Warnings over income inequality have been a regular theme in Chinese politics over the past two decades, as rapid economic growth has turned the country and economic powerhouse but widened the gap between the richest and the poorest. One measure of inequality constantly reported and debated over the years has been the Gini coefficient, a statistic measuring the amount of inequality that exists in a population on a scale from 0 to 1, with a number closer to 1 indicating a greater level of inequality.
No country should hope for a high Gini index ranking. But as news of China’s Gini coefficient was shared across the internet last month, quoting a State Council adviser, the statistic was turned on its head, interpreted by some as an indicator of the country’s growing global prowess.
The confusion apparently originated with a September 25 online report from Beijing Business Daily (北京商报), a newspaper published by the Beijing Daily Newspaper Group, directly under the capital city’s municipal committee of the Chinese Communist Party. That story bore the headline: “State Council Adviser Tang Min: China’s Gini Coefficient Tops Global Rankings With Income Disparity Rather High” (国务院参事汤敏: 中国基尼系数在世界排名靠前, 收入差距较高).
In the story, shared across a number of websites and social media accounts, Tang Min (汤敏), an economist formerly with the Development Research Center (DRC) of the State Council and a frequent commentator on social entrepreneurship, was quoted as saying that “from a global perspective, China’s Gini coefficient ranks highly, and our level of income disparity is regarded as quite high in the world.” But despite Tang’s clear suggestion that income disparity was an issue China needed to grapple with, the story’s headline led to some confusion.
When the Beijing Business Daily story was shared on September 26 on Douyin, the Chinese video sharing site, by “Hefei Transport Radio” (合肥交通广播), a local FM radio station in the capital of Anhui province, the misinterpretation of Tang Min’s remarks in the story’s headline led to a bewildering chorus of patriotic shouting. The news was taken to suggest that China was in a leading position globally.
“We’re in the front of the rankings,” one user wrote. “When I see how excellent the motherland is, I feel at ease. Thanks!”
Immediately below, another user wrote simply: “Thanks to the motherland!”
“Our mother country is getting stronger and stronger,” another commented.
The Douyin post quickly gathered more than 16 thousand comments, and many netizens continued to voice their excitement at the apparent fact that China’s Gini coefficient ranked highly, a sign – or so they thought – of rising prosperity for all.
“China is the world’s number one,” one user wrote beside a string of fighting spirit emoticons.
Another, with three thumbs up emoticons, wrote: “I feel proud of our motherland as it is out front of the global rankings.”
On October 6, the WeChat official account Guibo (鬼波) posted a rundown of this mistaken outpouring of nationalist emotion, including screenshots of many of the thousands of comments. The post was called, “Some [Users] Make a Huge Joke as They Express ‘Patriotic’ Feelings.” The author wrote:
It is not wrong to go to praise the motherland when you see it is strong and making progress, and this is a positive expression of patriotism. But if, as they express their patriotic feeling, people do not bring along their brains along, they risk becoming a laughingstock.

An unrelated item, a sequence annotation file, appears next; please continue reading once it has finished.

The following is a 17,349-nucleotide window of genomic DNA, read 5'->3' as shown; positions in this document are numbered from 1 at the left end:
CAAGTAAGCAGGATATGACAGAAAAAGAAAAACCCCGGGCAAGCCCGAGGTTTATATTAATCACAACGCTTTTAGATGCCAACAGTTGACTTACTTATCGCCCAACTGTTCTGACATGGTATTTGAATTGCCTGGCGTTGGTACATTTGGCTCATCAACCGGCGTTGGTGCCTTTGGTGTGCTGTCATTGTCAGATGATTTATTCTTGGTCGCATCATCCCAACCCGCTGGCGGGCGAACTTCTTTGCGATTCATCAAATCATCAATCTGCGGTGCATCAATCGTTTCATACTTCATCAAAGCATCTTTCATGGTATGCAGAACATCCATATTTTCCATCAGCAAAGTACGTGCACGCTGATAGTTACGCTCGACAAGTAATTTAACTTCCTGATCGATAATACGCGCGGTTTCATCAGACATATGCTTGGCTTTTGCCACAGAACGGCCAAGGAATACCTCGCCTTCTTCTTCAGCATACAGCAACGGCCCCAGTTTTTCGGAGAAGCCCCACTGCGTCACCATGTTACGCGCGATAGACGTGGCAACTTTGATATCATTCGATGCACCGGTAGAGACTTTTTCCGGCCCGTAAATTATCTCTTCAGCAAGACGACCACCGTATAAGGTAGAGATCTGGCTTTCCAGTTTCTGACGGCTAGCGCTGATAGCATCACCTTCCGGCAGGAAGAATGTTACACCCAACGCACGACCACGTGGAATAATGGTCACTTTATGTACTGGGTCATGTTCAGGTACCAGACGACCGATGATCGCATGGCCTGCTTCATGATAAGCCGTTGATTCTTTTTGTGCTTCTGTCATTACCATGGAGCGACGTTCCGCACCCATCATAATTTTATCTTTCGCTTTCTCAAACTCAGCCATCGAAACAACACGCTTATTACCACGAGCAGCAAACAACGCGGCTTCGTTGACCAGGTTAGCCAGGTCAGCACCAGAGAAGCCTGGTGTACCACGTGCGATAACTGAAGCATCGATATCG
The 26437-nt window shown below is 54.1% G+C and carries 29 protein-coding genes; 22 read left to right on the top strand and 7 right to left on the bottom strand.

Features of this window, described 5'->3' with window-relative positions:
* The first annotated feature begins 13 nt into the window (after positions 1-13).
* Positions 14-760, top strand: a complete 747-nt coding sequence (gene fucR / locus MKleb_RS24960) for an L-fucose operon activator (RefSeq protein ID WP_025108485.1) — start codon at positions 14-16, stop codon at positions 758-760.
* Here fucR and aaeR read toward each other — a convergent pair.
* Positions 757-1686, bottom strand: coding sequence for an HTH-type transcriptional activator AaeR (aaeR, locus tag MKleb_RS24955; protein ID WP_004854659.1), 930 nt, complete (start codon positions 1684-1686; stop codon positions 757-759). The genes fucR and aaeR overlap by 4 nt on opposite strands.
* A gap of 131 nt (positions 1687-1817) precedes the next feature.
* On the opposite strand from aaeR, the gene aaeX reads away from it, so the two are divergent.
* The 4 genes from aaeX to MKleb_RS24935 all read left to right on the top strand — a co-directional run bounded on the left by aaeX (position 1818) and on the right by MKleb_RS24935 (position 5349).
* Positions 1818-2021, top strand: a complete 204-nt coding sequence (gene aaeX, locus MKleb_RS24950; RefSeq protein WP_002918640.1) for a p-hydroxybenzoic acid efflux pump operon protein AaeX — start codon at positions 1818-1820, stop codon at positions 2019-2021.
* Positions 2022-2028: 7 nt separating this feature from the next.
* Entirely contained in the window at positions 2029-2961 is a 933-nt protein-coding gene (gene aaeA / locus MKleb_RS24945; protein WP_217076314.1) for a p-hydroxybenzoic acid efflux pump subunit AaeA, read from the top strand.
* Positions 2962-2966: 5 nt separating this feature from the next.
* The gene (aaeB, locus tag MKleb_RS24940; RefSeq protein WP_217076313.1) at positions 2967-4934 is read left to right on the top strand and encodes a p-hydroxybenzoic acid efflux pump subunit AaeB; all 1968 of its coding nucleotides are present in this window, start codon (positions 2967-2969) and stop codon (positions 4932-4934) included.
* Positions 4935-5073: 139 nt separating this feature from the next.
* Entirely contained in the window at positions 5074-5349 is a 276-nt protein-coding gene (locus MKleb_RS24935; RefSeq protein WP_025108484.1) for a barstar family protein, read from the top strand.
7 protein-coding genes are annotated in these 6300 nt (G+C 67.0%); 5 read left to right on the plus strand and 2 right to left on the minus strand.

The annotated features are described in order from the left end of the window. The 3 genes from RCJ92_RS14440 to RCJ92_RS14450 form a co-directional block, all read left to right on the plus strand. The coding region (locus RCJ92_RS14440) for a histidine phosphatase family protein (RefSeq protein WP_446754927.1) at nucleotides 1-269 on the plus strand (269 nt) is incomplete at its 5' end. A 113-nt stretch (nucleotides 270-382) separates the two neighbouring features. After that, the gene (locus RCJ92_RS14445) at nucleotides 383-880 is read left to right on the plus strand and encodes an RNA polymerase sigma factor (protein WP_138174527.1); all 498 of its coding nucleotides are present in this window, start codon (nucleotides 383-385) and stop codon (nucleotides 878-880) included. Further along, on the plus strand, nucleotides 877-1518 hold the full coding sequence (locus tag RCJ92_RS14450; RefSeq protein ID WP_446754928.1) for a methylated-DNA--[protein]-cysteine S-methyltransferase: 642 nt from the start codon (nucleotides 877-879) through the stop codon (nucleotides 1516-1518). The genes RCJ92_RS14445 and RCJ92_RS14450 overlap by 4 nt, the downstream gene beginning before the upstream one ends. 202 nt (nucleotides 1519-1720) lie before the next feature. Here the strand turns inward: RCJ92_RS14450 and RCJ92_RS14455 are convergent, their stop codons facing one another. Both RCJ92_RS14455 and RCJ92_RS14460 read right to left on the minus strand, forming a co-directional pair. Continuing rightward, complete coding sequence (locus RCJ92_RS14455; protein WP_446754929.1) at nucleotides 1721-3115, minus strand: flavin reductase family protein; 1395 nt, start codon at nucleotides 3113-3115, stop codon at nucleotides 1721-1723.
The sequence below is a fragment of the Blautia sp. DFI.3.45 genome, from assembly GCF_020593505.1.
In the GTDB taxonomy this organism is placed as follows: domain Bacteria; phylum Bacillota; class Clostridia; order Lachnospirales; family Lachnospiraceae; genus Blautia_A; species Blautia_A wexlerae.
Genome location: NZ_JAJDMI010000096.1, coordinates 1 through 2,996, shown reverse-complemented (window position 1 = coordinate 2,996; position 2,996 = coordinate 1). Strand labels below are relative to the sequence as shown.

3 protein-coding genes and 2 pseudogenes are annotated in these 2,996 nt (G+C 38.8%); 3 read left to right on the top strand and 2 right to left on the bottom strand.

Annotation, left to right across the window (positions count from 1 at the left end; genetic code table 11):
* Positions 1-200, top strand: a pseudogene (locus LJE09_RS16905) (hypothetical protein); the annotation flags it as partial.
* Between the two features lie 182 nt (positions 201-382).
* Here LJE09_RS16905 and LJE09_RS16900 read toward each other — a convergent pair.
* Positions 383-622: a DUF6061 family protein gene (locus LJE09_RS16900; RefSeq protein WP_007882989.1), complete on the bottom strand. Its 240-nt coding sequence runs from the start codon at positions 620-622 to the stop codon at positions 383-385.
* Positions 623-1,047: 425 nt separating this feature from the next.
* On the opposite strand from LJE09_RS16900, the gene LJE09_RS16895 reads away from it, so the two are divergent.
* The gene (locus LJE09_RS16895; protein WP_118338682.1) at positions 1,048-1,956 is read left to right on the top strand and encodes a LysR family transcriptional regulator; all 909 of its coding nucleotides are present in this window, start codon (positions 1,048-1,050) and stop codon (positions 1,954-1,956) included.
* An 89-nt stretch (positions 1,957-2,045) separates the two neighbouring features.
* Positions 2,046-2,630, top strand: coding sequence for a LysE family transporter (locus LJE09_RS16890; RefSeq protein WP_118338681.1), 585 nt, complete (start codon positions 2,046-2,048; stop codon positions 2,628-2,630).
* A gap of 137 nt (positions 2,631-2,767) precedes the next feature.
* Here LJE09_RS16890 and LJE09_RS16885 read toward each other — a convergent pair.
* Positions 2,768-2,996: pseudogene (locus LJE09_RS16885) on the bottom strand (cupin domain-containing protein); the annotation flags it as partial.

The news of Tang Min’s misunderstood remarks naturally also prompted ridicule from internet users who accused their compatriots of being fatuous nationalists. On Weibo, these prematurely patriotic internet users were likened to willing “leeks,” or jiucai (韭菜), a reference to the internet slang “cutting leeks” (割韭菜), which is synonymous with constant exploitation by greedy companies, or by a government that demands constant sacrifice.
“The proper way of thinking we see from a leek is that it gets excited when the sickle draws near,” read one Weibo post on October 8, referring to the Gini coefficient story and the willingness of some to submit so quickly to ideas of national glory that might actually support their exploitation. A user commenting below the post quoted from the 20th century Chinese writer Lin Yutang (林语堂): “There is a certain kind of person in China, at the very bottom of society, with their rights constantly trampled upon, who maintains the ideas of the ruling class, and everywhere defends the ruling class. Look for such weak-minded creatures in the animal kingdom and you could not find them.”
Discussions of income inequality and China’s Gini coefficient come as the direction of China’s future economic development has been a major topic of discussion. Back in August, Xi Jinping renewed calls at a meeting of the senior commission responsible for economic coordination for “common prosperity,” or gongtong fuyu (共同富裕), a push to address income inequality through greater state control of the economy and society, and through exerting moral and political pressure on businesses and wealthy tycoons to give back in support of the general welfare.
China says the push for “common prosperity” will be the main objective of longer-term development goal, as narrowing the widening wealth gap is a crucial part of its economic (and political) blueprint. At the core of
the concept of “common prosperity” is the idea that a more equitable Chinese society requires a larger and more prosperous middle class. But there are also fears that a heavy-handed and populist approach to addressing the income inequality challenge could dampen investment and innovation, or even mark a slide backward toward the leftist politics of the 1960s and 70s.
Income inequality has continued to be a major issue in China, and many young Chinese have despaired over the lack of prospects for strong jobs and social mobility today. The Economist reported earlier this month that China’s Gini coefficient stood at 0.465.